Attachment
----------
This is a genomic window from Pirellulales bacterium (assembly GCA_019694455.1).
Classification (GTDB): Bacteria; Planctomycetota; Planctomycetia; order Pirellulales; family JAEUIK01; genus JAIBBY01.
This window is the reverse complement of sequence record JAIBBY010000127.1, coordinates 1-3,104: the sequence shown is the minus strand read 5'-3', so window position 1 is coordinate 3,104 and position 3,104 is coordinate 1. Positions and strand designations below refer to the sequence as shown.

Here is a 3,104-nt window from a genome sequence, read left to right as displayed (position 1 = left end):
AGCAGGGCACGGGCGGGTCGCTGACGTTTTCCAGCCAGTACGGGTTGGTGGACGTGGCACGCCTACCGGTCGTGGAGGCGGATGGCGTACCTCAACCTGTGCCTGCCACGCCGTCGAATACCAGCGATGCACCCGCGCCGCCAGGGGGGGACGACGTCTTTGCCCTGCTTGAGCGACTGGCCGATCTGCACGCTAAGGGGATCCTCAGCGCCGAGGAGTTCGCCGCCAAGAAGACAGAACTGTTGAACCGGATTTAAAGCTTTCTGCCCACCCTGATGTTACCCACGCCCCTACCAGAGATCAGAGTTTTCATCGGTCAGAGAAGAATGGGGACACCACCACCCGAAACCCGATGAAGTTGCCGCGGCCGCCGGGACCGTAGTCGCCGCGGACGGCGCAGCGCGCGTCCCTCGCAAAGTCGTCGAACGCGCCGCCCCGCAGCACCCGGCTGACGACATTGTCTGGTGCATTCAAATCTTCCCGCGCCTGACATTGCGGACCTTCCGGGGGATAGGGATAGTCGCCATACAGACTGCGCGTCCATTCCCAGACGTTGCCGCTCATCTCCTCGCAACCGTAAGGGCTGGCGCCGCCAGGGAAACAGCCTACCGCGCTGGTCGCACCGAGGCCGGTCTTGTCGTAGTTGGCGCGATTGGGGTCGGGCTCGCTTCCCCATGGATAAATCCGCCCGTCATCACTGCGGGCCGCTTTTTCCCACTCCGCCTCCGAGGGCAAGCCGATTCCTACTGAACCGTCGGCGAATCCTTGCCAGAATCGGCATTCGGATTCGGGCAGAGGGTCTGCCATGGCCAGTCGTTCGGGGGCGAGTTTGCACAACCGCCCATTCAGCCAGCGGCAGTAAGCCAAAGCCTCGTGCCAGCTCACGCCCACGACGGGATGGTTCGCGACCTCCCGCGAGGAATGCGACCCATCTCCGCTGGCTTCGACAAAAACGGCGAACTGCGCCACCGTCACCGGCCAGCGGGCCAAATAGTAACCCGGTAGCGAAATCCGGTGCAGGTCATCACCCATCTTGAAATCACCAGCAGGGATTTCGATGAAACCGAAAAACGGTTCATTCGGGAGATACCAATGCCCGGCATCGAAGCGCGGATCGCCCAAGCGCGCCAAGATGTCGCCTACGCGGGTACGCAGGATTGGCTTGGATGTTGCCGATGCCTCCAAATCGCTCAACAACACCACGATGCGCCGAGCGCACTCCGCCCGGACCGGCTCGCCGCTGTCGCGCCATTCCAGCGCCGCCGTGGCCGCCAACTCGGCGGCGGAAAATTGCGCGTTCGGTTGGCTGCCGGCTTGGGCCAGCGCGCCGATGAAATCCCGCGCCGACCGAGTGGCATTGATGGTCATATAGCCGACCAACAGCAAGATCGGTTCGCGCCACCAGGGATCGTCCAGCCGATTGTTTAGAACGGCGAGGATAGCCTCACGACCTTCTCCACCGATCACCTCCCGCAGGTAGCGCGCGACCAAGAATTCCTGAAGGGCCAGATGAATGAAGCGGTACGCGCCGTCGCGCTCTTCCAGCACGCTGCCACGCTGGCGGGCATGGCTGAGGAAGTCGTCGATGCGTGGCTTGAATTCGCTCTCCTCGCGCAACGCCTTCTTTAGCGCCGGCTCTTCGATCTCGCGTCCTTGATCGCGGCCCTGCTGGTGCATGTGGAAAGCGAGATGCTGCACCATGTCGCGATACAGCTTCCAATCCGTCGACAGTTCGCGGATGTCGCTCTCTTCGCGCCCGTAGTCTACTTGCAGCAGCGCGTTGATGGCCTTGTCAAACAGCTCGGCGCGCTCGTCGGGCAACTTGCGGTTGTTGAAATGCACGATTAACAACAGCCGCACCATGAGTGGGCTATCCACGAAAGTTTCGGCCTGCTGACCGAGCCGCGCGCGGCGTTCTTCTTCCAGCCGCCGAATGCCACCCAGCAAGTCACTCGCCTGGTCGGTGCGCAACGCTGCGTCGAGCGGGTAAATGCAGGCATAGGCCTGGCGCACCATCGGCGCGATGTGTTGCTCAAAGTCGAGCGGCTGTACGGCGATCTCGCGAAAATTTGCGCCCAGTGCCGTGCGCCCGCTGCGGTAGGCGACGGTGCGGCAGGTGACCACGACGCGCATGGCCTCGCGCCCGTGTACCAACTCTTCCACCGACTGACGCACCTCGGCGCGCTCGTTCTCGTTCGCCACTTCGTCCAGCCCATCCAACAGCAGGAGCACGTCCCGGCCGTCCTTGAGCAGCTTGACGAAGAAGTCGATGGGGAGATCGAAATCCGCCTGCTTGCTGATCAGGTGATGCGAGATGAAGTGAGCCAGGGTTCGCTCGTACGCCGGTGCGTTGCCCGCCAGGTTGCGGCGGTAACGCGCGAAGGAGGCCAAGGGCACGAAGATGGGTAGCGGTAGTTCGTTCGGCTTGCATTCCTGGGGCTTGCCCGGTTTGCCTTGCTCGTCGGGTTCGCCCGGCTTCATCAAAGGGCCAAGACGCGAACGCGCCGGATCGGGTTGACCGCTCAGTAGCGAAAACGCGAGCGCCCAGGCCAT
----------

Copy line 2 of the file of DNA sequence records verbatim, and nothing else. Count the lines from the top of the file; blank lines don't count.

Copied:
Classification (GTDB): Bacteria; Planctomycetota; Planctomycetia; order Pirellulales; family JAEUIK01; genus JAIBBY01.